When she was a girl, Sarah Cannon loved helping out at her mother’s holiday parties; she had a zest for artistically plating the food. But she didn’t dream about become a chef, because, she muses, “Back then there wasn’t so much out there for us . . . for women, you know. I didn’t think of it as a possible career path.”

But (through a waitressing job in a French restaurant—which led to cooking tutelage by the owners, who sent her for three months’ training in a two-star restaurant in Vichy, France) she did become a chef. Indeed, she was the first female chef to be chosen by Sirio Maccioni to “cook on the line” at his famous restaurant, Le Cirque, in New York City.

Fortune smiled on that cooking line. There, Sarah (entre métier) met Bernard Bouissou (poissonnier) and they fell in love. They married in Bernard’s native France on Bastille Day, 1990. Ten years later, after Sarah had established a catering service in New York and Bernard had cooked Le Cigne, Tavern on the Green, and La Panetière, they bought a beautiful 1874 inn in Ridgefield, Connecticut, and opened Bernard’s restaurant and Sarah’s Wine Bar.

Bernard and SarahSarah and Bernard Bouissou.

“When Bernard and I talked about our future,” Sarah says, “we wanted a restaurant in a wonderful town with a great community. We wanted a house on the property, because we were going to have a big family and we wanted to be able to do it all—not just be part of a restaurant, but be a part of the community, a part of what makes our town great.”

They got the house on the property and the restaurant, and they pretty much do it all. They have four grown daughters, all of them musical (violin, cello, guitar, voice); her girls’ love of music has added joy and purpose to Sarah’s world. And Sarah has jumped so spiritedly into the life of her community that Ridgefield’s Rotary Club (“Service Over Self”) just gave her its Citizen of the Year Award.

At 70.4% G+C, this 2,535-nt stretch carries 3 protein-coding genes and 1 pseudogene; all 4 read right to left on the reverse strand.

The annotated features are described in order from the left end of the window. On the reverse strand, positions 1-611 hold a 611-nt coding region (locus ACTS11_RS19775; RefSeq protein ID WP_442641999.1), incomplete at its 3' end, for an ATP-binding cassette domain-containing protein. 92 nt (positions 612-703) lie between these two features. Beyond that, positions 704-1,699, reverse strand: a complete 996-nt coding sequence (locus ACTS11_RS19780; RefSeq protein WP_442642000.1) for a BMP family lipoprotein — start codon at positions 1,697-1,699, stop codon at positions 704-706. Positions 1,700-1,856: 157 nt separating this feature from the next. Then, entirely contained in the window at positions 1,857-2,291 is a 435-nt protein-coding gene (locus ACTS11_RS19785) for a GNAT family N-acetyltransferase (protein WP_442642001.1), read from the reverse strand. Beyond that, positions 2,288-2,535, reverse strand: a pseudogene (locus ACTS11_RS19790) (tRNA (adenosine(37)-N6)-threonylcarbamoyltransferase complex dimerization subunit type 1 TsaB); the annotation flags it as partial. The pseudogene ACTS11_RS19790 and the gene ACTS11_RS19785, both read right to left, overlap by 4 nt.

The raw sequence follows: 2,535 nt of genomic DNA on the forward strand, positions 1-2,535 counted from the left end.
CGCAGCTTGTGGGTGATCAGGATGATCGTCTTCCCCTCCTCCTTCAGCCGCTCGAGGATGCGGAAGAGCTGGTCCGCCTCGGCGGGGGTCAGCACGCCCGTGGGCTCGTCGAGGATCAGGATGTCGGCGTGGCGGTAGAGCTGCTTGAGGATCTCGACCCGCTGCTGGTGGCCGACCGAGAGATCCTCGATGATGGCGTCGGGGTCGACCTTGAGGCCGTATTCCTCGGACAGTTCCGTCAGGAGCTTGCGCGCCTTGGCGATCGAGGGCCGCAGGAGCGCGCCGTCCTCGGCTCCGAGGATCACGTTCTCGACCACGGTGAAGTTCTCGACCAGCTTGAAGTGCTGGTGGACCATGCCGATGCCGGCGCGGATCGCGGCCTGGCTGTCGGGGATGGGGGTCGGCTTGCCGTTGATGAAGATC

She’s game. She entered the town’s fund-raising spelling bee and made it to the top 5 (of 15). “I was totally nervous: Every time it was the person’s turn ahead of me, the butterflies started. I can’t remember the word I went out on; all I do remember is that I spelled one really hard word and I got it right, so I was happy!”

She dances (she joined a Ridgefield “Dancing with the Stars” competition, and liked it so much that she’s kept on dancing regularly). She bikes (in May, without the requisite training, she went on a 110-mile bike run, part of her interest in doing the triathlon “because I thought it would make my legs look good for dancing.”) She hosts—for 10 years, she’s held Ridgefield’s Youth Symphony Orchestra’s annual fund-raising garden party in her backyard, providing all the food and drink. (At this year’s party there were 400 guests in the backyard; they raised $30,000.)

And this year she entered “The Battle of the Chefs,” a fund-raiser for Founders Hall—a senior center in town. Now this was a challenge. “At all the other competitions, I was fine with not winning—I could live with not being the town’s best speller or not winning the dance competition,” she says. “But this one I wanted to win.” She was also determined to win because “This was the girls against the boys.” Sarah was to compete with two male chefs and their male assistants.